166. Prayojanamanuddiśya na mando'pi pravartate
Even a fool won’t venture into something without thinking about the result. Will a wise man do so? Thus every word used in the śāstras has accountability and meaning, and anything redundant should be removed is the opinion here.
In this infinite creation, the āstikas believe that there is no animate or inanimate object without use, however insignificant. There is a proverb which says, ‘There is no herb which wouldn’t serve as a medicine to some ailment.’ But, ‘yojakastatra durlabhaḥ’ i.e. rare is the one who can use it correctly.
In the famous play Mudrārākṣasa, Cāṇakya says, ‘विना प्रयोजनं स्वप्नेऽपि न चेष्टते कौटिल्यः’ Without any use Cāṇakya doesn’t do anything even in his dream!
Plavaṅgama means a monkey. A monkey can jump around, climb trees and eat fruits. This nyāya is used to describe such capabilities which are neither the greatest nor the least. The speed is higher than an ant but lower than a bird.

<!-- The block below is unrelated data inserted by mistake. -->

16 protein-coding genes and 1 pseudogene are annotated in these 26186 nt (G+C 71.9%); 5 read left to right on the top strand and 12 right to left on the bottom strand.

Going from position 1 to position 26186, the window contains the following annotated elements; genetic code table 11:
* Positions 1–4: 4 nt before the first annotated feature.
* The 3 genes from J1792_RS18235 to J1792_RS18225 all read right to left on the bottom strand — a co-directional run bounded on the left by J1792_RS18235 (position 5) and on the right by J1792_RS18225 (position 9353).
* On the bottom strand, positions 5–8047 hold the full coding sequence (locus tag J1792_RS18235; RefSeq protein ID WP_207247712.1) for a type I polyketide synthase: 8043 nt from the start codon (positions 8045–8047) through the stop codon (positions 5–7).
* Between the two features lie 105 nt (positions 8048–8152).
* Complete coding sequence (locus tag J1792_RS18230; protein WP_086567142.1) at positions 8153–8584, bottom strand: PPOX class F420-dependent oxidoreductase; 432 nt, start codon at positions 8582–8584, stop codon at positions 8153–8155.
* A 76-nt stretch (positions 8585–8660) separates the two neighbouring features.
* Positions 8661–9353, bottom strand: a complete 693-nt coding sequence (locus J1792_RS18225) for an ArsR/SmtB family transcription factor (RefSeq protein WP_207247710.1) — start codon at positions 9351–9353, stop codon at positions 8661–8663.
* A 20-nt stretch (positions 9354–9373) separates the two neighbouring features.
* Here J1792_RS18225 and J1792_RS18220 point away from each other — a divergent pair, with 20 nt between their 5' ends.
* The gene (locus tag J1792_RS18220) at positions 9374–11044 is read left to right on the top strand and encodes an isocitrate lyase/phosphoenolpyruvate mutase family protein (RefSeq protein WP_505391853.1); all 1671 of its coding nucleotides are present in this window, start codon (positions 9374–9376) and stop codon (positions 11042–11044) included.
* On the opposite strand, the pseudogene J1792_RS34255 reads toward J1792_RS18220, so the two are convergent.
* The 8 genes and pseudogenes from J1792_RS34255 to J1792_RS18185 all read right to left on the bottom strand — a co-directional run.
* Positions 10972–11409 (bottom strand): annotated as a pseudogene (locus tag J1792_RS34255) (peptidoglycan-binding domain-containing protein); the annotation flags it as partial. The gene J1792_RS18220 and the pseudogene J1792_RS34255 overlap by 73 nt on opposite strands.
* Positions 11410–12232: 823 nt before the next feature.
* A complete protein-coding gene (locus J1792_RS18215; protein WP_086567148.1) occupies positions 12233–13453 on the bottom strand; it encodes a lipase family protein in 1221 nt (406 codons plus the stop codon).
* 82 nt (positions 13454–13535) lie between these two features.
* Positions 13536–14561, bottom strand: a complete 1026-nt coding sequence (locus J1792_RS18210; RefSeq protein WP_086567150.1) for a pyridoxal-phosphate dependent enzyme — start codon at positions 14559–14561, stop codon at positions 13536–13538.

Also see pipīlikāgati-nyāya and vihaṅgamagati-nyāya.
Sahakāra is a mango tree with sweet and fragrant fruits. During the spring season, it gives fruits, fragrance and shade. The tree has been planted for the fruits but without effort the shade and fragrance comes for free. When something is done with a particular target but as a side effect we also get some other nice things, in such situations, this nyāya is used. There is a maxim in āpastambadharmasūtra which summarizes this as “आम्रे फलार्थे निचिते छाया गन्ध इत्यनूत्पद्येते”. Something which is done for the sake of dharma will also result in artha and kāma is the intent here. This maxim might actually be the origin of this nyāya.
This is the nineteenth part of the multi-part translation of the Kannada book "Sandarbha Sukti" by Mahamahopadhyaya Vidwan Dr. N Ranganatha Sharma. Thanks to Dr. Sharada Chaitra for granting us permission to translate this wonderful work. Thanks to Śatāvadhānī Dr. R Ganesh for his inputs. The original in Kannada can be read here